The world is dark, your eyes open and begin to focus revealing the floor directly below you. There are voices, muffled at first, and you see something shining on the floor. The voice is talking about torture—immediately it is clear there’s something wrong. The setting looks medical, yet it looks unsanitary for a medical setting. The voice mentions needles, and then you hear a new sound. The sound of the drill right before your vision blacks out. You wake up again in a derelict building, and nowhere to go but forward. With a lighter in hand, you keep moving.
Hektor is a 3D first-person adventure game set in a research facility designed like a mental hospital. You play a person trapped in the ruins of an institution known as Hektor. It plays similarly to Gone Home, telling its story through voice recordings on scattered documents in the environment. However, the game also focuses more on scaring you and on puzzle solving. Puzzles are simple, but time consuming, and all of that adds to the atmosphere of horror the game cultivates. The sounds are unnerving, and while the visual style is a cliche abandoned concrete building, it works really well.
The story of Hektor is rather unsettling and frightful, hitting a tad close to home for me. You explore the titular institution of Hektor, seemingly part barracks and part mental hospital, where even the workers live onsite. From the opening scene to the letters found around you, though, something obviously isn’t right. Which is a point in the favor of Hektor. Everything you see points toward the villains being the doctors in charge of Hektor. And much like many horror stories, it is a dark story to experience. Each note and letter found made the game more and more terrifying for me, and to evoke such a strong feeling is rare in the genre.
The game is not without adversity to it! Unlike similar games, Hektor has you facing active attempts at your sanity and life. The world shifts around you to fill you with doubt and confusion. Corridors that look the same flash before you, as you hear the world around you making all sorts of unnerving noises. It gets worse, however, as you advance the story. The world isn’t your only threat as you meet monsters which exist to kill you. With little warning (and less context), these frightful creatures come at you attempting to end your progress. However, it’s worse than that. The game builds up an atmosphere of paranoid tension, and these monsters do not provide a satisfying end to it. Your obstacles are threefold: Fighting the atmosphere, avoiding monsters, and—outside of the game—the tension that forms. Hektor provides obstacles, not all of them able to actually be fought through the game.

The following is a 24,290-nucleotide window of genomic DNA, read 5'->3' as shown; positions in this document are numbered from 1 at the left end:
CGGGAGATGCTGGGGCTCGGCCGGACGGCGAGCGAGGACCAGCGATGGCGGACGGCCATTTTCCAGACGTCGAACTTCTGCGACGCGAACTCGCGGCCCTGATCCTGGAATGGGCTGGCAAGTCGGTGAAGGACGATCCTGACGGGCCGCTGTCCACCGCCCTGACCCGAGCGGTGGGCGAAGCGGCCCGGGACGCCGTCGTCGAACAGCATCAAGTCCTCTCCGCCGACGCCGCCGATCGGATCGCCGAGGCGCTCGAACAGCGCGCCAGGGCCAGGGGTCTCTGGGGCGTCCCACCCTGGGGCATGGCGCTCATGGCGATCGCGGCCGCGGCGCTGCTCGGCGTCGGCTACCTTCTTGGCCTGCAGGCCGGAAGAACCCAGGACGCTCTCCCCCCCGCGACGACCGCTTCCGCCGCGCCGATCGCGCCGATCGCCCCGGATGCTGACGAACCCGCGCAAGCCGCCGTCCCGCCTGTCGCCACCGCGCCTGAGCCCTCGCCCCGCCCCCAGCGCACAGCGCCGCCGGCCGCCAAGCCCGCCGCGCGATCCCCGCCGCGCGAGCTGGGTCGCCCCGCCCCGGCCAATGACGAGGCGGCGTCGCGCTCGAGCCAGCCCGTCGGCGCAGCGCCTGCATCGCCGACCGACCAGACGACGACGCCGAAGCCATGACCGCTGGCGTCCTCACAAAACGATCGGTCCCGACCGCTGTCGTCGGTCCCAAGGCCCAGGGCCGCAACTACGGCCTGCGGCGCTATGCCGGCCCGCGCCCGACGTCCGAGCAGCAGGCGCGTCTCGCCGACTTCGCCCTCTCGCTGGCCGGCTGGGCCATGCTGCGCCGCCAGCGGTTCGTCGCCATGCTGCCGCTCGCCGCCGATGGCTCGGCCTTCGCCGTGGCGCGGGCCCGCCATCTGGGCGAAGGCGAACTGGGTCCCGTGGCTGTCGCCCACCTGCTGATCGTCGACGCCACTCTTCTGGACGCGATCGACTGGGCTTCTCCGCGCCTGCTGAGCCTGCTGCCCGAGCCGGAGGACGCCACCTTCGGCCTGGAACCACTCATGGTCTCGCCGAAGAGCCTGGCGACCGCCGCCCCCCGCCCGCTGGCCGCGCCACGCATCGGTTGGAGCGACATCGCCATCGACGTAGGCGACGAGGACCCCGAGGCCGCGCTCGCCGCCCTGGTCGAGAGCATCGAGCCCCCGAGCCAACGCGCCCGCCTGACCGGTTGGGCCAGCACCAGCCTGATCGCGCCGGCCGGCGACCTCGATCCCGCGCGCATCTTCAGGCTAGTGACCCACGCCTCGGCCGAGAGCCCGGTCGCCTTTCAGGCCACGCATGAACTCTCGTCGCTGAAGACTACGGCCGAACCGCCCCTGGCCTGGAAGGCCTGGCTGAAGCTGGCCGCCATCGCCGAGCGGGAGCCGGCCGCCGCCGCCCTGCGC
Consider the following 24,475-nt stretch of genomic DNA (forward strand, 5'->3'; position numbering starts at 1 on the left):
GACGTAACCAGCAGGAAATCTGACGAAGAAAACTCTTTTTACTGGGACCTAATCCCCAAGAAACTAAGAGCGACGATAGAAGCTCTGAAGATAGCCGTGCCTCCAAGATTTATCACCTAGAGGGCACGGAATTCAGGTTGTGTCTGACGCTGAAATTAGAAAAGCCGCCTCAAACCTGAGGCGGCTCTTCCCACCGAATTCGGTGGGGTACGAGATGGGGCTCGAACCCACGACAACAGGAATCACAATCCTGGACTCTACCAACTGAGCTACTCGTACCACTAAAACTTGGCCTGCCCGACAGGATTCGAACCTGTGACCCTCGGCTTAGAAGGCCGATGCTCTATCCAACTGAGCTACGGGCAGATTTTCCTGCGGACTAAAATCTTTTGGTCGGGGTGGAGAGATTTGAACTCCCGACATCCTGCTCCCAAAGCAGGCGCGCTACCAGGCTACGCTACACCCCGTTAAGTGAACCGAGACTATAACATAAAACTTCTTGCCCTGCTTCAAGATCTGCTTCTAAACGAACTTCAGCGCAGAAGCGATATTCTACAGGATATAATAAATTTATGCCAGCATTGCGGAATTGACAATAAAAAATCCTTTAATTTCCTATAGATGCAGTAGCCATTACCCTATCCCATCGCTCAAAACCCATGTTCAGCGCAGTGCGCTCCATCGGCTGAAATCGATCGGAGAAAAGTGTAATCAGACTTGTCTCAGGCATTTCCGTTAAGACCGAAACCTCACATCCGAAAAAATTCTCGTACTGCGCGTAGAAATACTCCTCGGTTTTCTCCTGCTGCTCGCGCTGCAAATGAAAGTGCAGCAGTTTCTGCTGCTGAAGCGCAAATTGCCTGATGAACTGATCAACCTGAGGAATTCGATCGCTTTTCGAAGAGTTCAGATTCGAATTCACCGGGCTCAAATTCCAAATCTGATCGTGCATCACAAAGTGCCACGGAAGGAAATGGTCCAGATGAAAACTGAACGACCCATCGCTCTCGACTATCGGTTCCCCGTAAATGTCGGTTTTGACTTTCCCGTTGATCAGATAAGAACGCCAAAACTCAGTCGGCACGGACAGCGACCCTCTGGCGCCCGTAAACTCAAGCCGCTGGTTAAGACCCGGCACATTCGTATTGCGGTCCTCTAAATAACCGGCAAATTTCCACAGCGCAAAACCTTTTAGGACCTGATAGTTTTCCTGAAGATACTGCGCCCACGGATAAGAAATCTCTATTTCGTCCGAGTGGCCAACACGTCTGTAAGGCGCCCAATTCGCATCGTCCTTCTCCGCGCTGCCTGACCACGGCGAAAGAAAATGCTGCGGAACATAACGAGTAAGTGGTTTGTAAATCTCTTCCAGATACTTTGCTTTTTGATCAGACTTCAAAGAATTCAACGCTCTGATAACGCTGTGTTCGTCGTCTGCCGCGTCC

However, Hektor is a flawed game. It’s often obtuse, not really giving you a good hint on where to go. You have to hope you’ll recognize what you’re missing after the fourth or fifth walk through the same area. It’s frustrating when all the doors lead to the same area and you have no idea what you’re missing. The game often feels passive, with no cues on what you’re meant to do even after clearing areas important to the story. The tense atmosphere, which I feel is the games greatest strength, is also its biggest downfall. The monsters do little to relieve the tension, and especially if you’re sensitive to horror you’ll find yourself shivering even after quitting a game. As well, the ongoing theme of abuse at the hands of mental health professionals, while a refreshing and accurate change of pace, may hit close to home for many mentally ill people that play the game. The most striking are the notes where a character outright states she’s being sexually assaulted by one of her doctors, which makes for a powerful and accurate plot point, but also may turn away victims of sexual assault (especially if they experienced it in a mental hospital). Some of Hektor’s greatest strengths are also its biggest downfalls.
Is Hektor worth playing? I think so! This horror game needs more recognition! I find it legitimately frightening, moreso than other horror games! The game has flaws, but what game does not? It’s an atmospheric adventure game with a heavy horror slant, that’s about abuse featured in a mental hospital, where the mental health professionals are the villains. That alone deserves recognition, if only because so many times are the patients of such places depicted as the villains. So for a refreshing take on a tired theme—or just for a legitimately frightening experience—I would recommend Hektor for play and purchase!
A review copy of this game was provided to us by the publisher.